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  • Writer's picturePastor Brandon 'b-side' Alvillar

Mass Murderers

DISCLAIMER: This article is NOT in direct response to any one particular person or post. In light of the recent violent events that have been happening in our nation’s schools, the general public responses, and my normal daily Bible studies, these are the things that have come to mind.

It’s a pretty well-established fact that, our world is a violent place. For all of the effort, hours, and resources that go into trying to make our communities safer places, it’s not happening.

Why can’t people produce peace?

People aren’t peaceful. Here’s proof. When we look at the public responses to the last school shootings in Nashville, has it been peaceful? Have people examined “self” to see how they might be a part of the problem; or have we found it easier to point to a single individual and call them “evil?” The reason that we can’t address these issues ourselves, is because the Bible teaches that we’re all evil. The Bible teaches that murder beings in the heart, but too few people know what that means, let alone, daily-examine themselves to make sure they’re not manifesting the murderous heart the Bible describes. The truth of the matter is, people can’t make violence go away, because we’re all too self-righteous in our approach.

As I deal with life on Earth like anyone else, and then do my job as a Bible teacher, I spend a lot of time trying to harmonize practical reality to the scriptures. Here is some Biblical insight I’ve learned about this dynamic. The scriptures address the principles of violence, murder, and evil much more broadly than we think, but with a VERY spiritual focus. Think about this verse for a second out of John 8:44…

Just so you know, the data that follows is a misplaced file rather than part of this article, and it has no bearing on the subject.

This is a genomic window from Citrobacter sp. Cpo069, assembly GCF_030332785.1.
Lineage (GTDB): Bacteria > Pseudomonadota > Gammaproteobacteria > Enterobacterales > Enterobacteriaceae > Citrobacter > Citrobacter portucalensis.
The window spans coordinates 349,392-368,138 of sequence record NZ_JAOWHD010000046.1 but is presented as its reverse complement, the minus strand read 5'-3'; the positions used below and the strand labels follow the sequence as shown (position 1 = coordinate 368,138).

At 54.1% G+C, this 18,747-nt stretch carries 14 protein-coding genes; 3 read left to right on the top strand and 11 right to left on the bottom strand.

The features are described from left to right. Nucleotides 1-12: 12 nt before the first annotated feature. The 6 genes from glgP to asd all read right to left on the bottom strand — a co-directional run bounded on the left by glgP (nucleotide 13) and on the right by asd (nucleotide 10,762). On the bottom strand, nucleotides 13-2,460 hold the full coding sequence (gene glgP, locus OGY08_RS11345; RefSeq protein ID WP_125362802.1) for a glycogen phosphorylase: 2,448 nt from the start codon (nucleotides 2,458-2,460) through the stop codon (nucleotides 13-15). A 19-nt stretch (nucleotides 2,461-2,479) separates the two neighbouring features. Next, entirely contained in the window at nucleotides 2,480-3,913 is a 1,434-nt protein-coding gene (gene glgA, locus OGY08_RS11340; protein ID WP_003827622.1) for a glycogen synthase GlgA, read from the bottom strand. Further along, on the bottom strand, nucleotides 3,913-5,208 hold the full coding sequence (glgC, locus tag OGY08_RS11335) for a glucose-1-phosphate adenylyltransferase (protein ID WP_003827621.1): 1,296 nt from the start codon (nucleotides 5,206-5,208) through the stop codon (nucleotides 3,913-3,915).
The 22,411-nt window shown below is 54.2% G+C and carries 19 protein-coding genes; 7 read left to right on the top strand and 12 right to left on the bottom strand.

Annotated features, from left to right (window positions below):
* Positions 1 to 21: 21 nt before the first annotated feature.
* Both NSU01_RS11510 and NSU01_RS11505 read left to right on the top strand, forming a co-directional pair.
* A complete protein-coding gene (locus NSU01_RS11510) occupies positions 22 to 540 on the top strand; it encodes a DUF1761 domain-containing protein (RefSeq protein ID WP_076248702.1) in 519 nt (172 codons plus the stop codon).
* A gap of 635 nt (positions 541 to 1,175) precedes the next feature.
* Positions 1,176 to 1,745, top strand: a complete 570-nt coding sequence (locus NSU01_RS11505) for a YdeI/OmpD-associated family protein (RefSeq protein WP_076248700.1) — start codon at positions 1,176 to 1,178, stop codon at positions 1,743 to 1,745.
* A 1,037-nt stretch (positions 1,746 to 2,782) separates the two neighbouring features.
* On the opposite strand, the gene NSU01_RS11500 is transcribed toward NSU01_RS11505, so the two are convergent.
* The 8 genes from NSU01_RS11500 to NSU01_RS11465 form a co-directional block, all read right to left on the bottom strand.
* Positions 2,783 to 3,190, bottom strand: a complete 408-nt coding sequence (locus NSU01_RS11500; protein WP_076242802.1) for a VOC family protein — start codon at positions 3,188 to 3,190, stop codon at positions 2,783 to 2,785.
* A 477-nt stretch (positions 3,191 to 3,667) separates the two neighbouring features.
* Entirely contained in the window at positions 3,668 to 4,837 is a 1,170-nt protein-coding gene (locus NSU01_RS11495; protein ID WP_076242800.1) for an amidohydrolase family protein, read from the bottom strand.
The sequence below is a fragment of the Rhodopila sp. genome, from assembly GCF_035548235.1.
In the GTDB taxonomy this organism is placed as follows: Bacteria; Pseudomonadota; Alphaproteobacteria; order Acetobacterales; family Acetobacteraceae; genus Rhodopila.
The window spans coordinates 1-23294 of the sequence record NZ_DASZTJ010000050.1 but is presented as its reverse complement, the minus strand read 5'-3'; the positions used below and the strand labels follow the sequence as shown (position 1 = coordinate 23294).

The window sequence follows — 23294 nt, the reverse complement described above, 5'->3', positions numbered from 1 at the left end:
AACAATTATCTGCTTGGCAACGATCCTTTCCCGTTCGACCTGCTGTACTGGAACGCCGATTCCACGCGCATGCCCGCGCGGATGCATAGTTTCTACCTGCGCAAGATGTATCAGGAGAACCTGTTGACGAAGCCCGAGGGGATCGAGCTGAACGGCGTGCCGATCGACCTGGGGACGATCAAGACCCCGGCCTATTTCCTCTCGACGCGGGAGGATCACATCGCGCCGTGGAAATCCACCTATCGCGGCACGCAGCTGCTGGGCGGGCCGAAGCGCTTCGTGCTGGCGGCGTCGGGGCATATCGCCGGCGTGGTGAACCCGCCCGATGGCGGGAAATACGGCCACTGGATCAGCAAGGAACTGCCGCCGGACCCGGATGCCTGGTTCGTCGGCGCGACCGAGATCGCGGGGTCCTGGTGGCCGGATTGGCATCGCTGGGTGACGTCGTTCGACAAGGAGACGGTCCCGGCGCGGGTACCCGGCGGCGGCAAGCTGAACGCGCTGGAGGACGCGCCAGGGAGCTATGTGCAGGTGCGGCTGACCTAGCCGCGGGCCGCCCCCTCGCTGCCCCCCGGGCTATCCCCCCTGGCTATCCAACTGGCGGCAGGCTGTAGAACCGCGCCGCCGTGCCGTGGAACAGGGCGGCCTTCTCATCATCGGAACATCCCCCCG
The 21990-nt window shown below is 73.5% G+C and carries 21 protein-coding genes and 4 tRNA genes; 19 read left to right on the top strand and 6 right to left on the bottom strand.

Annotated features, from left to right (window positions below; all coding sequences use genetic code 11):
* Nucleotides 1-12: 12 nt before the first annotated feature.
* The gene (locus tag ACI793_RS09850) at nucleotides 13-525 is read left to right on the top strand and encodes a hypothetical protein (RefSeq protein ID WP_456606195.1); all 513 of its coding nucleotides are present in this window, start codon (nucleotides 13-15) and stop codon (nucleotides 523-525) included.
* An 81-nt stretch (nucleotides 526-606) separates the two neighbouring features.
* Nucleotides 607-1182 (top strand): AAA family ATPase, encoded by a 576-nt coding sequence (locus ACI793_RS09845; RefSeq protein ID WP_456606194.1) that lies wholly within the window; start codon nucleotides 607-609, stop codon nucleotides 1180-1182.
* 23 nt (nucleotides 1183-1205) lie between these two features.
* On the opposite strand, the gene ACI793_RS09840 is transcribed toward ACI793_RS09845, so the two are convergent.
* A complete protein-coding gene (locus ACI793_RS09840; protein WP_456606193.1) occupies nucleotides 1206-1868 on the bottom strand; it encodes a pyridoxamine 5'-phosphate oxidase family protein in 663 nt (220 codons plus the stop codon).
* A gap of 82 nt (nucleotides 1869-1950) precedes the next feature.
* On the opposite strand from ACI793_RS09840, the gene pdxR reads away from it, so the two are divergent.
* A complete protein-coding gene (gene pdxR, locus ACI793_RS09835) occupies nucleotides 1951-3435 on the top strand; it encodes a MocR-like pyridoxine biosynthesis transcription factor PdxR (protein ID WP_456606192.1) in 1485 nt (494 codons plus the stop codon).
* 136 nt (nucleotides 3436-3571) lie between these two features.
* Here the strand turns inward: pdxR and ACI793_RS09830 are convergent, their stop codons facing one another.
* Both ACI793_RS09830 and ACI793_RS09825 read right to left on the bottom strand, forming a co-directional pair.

"You are of [your] father the devil, and the desires of your father you want to do. He was a murderer from the beginning, and does not stand in the truth, because there is no truth in him. When he speaks a lie, he speaks from his own [resources], for he is a liar and the father of it.

Here, Jesus is speaking to a group of Israelites, that are actually described as “those who believed Him” just a few verses before, in Verse 31. Yet, Jesus said that they were children of the devil. Jesus, the Son of God, which means that He’s God-in-flesh, was making a VERY powerful accusation against certain people, that are loosely defined as “believers” just a few verses before. If there is a person who knows the truth of the human heart, it’s Jesus, because He’s God; and the truth that Jesus spoke, is that many people who follow Jesus, and believe some things about Him, are just like the devil. Woah! I’m thinking we want to pay close attention here…